MySpace cuts 47 percent of its workforce

MySpace a place for friends.

This rumor’s been floating around for a couple weeks and finally came true. MySpace is officially cutting 47 percent of its workforce, some 500 employees. The company said the cuts are “to provide the company with a clear path for sustained growth and profitability.”

I’ve got some bad news for you MySpace. Even after the cuts, it looks like you guys might still employ more people than you have users. You’re gonna need traffic if you want these cuts to work. I just don’t know how realistic that is.


Digital content providers team up to fight piracy

Picture 4Amazon, Apple, Myspace, Spotify, and a couple other digital content providers have grouped up to form Music Matters, an organization aimed at turning pirates into paying customers. I hate to criticize this movement because I definitely think it’s important to support the artists you love, but it’s just so hard to take the companies that hawk those digital wares too seriously. If Jack White were imploring me to please buy his albums I would be much more inclined to do it (except that Deadweather album, ugh).

The best part of the organization is a stamp that participating sites can post to remind customers that the site will pay the artists for the music you purchase. Oh wait, they’re required by law to pay artists whose music the sites have sold.

The site tries to grab your indie nerve with that pencil script seen on the cover of every Michael Cera movie. You can watch custom videos from a few bands as well. Other than that, I’m not entirely sure why the site exists.

Music Matters


More Facebook privacy issues surface

surprise!This weekend Zuckerberg sat down with Michael Arrington to talk Facebook privacy. I found Zuckerberg’s comments pretty disconcerting, even more so today after an anonymous employee gave an interview to The Rumpus.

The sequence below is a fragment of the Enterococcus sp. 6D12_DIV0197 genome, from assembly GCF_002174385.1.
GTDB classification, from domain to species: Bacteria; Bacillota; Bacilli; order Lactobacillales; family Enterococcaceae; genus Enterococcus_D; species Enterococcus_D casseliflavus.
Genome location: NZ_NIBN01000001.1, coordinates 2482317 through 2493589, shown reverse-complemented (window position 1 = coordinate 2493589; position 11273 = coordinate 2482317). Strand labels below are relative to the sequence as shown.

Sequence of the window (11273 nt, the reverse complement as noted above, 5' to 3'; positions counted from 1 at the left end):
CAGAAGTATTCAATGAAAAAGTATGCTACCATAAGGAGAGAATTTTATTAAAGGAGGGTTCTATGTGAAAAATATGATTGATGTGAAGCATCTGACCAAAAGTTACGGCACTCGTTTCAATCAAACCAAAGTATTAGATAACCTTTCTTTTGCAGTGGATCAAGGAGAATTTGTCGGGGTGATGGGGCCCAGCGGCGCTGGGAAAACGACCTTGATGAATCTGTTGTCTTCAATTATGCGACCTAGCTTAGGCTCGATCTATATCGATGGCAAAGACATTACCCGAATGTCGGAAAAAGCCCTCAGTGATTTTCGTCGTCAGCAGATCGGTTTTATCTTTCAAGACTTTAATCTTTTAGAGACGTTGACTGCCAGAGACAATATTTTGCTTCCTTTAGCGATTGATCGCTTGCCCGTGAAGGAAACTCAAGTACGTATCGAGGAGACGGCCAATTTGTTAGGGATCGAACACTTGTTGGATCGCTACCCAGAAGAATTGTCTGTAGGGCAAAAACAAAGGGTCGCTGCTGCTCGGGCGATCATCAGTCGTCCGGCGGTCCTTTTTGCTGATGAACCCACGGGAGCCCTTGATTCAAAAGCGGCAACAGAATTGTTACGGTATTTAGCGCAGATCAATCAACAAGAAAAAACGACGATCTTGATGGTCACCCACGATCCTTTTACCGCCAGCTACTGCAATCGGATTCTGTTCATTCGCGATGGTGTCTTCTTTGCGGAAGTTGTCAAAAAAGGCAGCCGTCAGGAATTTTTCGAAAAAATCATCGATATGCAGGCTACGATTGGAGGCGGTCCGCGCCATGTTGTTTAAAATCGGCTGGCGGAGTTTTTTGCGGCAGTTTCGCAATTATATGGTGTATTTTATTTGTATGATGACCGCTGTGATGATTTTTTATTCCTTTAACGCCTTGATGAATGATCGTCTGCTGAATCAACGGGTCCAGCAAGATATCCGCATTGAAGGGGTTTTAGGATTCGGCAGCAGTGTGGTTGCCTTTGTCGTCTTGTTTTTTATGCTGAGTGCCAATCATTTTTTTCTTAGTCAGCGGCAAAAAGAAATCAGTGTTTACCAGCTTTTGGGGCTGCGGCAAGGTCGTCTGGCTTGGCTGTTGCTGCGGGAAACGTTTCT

The most interesting was when the employee admitted to a master password for every account, one that used to be ‘Chuck Norris’ spelled with letters, numbers, and symbols. Now, the password only worked from inside Facebook offices, but I can’t imagine a scenario under which an employee would need to actually log in to the site as anyone else. Wouldn’t there be internal diagnostic tools for viewing that information? A database viewer perhaps?

There’s also the fact that Facebook logs all of the information pertaining to your usage. That allows it to implement handy features like remembering whose site you visit most so it appears at the top of your searches. But that’s not all that gets logged. There’s also all of the information you’ve ever entered, including the stuff that you’ve deleted.

I hate to sound like a fear monger, but I think it’s important for people to be aware of how much information is held on Facebook’s servers and how many people have access to that information. It’s more than I thought, on both accounts.


Facebook’s privacy shift lacked reason

Mark Zuckerberg.I logged into Facebook last month probably three times, for all of which I was greeted by a screen that warned of new privacy settings. I ignored the messages and went about my usual routine, rejecting friend requests from the high school acquaintances and responding to week-old messages. Then the changes showed up in all the blogs I read and I went back to look over them. It was a serious shift and, as you probably know, a move away from the privacy we’ve all held so dear (or learned to guard after pictures show up).